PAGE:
Massive winter storm set to slam Northeast with heavy snow, strong winds

After dumping rare snowfall on parts of the southeastern coast, a powerful winter storm is set to hammer the Northeast with up to 12 inches of snow and strong winds. By the end of this week, parts of the Northeast will be colder than Mars.

Thirteen states from South Carolina to Maine are under a winter storm warning as a massive bombogenesis begins wreaking havoc Thursday. Forecasters say the Northeast states will see threatening hurricane-force winter wind gusts and blinding snow.

The bombogenesis — an area of rapidly declining low pressure — will result in what’s known as a “bomb cyclone,” which happens when a cyclone has a big drop in atmospheric pressure over a short period of time.

Bomb cyclones can draw colder air in from the North, which can blast areas in the northern hemisphere with icy temperatures. They frequently occur in North America when cold air over North America interacts with the warm air over the ocean water from the Atlantic but they have also been reported in eastern Asia and South America.

Latest developments

•Storm moves north: Damaging winds and heavy snow are the main concern Thursday. About 3-6 inches of snow are expected in Philadelphia, 4-8 inches in New York City and over a foot of snow in Boston, forecasters say.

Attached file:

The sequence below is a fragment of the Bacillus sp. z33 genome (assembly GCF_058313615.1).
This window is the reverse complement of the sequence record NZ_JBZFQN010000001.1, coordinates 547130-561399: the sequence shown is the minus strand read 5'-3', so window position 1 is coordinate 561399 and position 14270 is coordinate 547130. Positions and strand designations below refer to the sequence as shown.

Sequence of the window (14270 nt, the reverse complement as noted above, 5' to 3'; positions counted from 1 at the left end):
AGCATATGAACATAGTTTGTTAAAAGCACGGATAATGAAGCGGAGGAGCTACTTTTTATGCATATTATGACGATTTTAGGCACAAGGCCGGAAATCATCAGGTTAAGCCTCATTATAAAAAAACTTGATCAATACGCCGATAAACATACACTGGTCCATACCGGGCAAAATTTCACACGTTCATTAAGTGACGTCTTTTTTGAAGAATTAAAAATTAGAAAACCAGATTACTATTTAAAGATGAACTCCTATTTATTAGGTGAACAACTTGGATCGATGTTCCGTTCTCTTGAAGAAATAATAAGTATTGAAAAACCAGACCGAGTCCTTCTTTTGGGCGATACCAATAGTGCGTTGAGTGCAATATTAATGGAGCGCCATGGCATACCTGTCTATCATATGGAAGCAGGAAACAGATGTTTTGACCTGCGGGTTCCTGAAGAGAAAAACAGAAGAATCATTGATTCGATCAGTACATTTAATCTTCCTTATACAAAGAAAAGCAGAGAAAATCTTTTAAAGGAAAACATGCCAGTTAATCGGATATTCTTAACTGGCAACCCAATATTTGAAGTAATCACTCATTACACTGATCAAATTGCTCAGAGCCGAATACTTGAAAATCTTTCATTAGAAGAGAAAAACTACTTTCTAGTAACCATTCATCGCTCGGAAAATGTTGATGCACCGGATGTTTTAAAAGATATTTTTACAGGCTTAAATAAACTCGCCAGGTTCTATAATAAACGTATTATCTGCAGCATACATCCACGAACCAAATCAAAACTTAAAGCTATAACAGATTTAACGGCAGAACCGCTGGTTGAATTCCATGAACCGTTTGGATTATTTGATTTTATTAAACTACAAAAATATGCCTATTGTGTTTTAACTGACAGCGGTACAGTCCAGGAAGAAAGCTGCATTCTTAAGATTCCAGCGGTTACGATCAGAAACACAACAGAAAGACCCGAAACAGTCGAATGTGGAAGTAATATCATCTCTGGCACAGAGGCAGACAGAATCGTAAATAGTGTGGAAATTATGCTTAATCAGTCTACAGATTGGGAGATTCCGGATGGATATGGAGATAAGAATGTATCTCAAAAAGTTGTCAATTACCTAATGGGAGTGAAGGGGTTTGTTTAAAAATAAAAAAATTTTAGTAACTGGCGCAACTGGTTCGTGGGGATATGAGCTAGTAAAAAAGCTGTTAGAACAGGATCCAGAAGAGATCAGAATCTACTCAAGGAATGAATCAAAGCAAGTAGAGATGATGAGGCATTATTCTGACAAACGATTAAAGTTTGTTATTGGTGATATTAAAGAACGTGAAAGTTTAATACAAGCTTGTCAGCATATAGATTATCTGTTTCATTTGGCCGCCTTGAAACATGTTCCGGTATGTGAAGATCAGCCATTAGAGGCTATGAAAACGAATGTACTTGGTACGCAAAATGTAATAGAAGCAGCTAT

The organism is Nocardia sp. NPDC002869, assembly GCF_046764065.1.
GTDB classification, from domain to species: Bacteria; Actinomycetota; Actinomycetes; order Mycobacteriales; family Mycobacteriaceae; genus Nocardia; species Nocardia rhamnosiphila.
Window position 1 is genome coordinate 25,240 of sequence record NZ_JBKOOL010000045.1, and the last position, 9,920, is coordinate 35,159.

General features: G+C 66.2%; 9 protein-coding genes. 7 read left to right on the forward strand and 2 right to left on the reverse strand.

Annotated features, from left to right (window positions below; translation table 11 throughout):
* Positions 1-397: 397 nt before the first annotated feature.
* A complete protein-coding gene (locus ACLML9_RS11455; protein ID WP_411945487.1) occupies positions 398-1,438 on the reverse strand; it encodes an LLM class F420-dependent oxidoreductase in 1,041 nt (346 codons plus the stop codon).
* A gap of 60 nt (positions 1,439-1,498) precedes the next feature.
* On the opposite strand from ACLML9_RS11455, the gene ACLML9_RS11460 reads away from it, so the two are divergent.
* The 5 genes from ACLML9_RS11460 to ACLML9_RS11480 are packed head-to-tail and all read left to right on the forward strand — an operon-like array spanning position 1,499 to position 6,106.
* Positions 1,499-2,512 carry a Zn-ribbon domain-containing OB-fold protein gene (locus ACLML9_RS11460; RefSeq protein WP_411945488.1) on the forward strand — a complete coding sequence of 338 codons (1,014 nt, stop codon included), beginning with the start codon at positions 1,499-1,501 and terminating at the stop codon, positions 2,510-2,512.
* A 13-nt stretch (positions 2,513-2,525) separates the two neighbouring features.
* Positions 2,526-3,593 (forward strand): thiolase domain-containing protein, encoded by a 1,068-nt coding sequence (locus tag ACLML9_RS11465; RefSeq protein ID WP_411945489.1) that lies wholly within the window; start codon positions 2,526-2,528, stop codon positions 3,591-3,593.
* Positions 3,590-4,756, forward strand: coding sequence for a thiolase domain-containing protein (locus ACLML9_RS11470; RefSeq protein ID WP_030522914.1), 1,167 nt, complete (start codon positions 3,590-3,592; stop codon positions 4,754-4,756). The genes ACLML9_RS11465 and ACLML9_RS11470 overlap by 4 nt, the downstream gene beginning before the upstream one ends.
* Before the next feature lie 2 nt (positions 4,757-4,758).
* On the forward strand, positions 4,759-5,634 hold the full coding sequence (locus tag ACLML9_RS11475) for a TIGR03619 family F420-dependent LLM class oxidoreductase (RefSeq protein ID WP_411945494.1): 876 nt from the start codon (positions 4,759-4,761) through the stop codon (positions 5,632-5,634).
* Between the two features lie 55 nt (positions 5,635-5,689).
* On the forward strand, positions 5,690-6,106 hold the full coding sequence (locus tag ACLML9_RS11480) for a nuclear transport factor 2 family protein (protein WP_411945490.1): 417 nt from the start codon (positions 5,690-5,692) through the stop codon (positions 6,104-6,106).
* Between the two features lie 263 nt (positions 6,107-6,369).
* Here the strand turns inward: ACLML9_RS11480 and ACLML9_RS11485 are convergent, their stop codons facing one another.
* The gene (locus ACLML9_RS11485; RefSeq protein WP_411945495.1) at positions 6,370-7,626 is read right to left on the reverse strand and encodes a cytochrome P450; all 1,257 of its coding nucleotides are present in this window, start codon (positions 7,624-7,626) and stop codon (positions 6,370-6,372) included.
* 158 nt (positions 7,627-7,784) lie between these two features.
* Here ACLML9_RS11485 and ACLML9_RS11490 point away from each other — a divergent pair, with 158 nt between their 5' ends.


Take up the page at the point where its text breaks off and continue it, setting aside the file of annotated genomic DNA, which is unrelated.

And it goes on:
•Power outages: More than 40,000 customers in Virginia and North Carolina have lost power Thursday, according to energy provider Dominion Energy. More than 8,000 customers were also without power in Florida, according to Duke Energy.

•Schools closures: Classes have been canceled Thursday in New York and Boston. Buffalo schools are set to close on Friday amid the cold temperatures, officials said.

Storm is snarling roads and air travel: More than 2,700 US flights on Thursday have been canceled, according to Flightaware.com. And over 90% of Thursday flights from LaGuardia Airport in New York City are canceled and American Airlines suspended all departures from Boston.

•Deadly cold: At least 12 people in the US have died this week in cold-related deaths, officials said. Six deaths were reported in Wisconsin, four in Texas, one in North Dakota and one in Missouri.

•Rare snow sightings: Some areas of Charleston, South Carolina, saw more than 5 inches of snow Wednesday. In Tallahassee, Florida there was less than an inch of snow but for many, it was their first-ever sight of snow.

Blizzard-like conditions threaten states

In Connecticut, where the storm is expected to hit Thursday Gov. Dan Malloy urged motorists to stay off roads if possible. The forecast calls for a minimum of six inches of snow and winds up to 50 mph, potentially hindering utility repairs should power lines go down.

“We cannot and will not order people up in trucks to fix lines when the winds are too high,” Malloy said.

Virginia Gov. Terry McAuliffe declared a state of emergency and urged Virginians to prepare for the storm, which could dump up to a foot of snow in portions of eastern Virginia.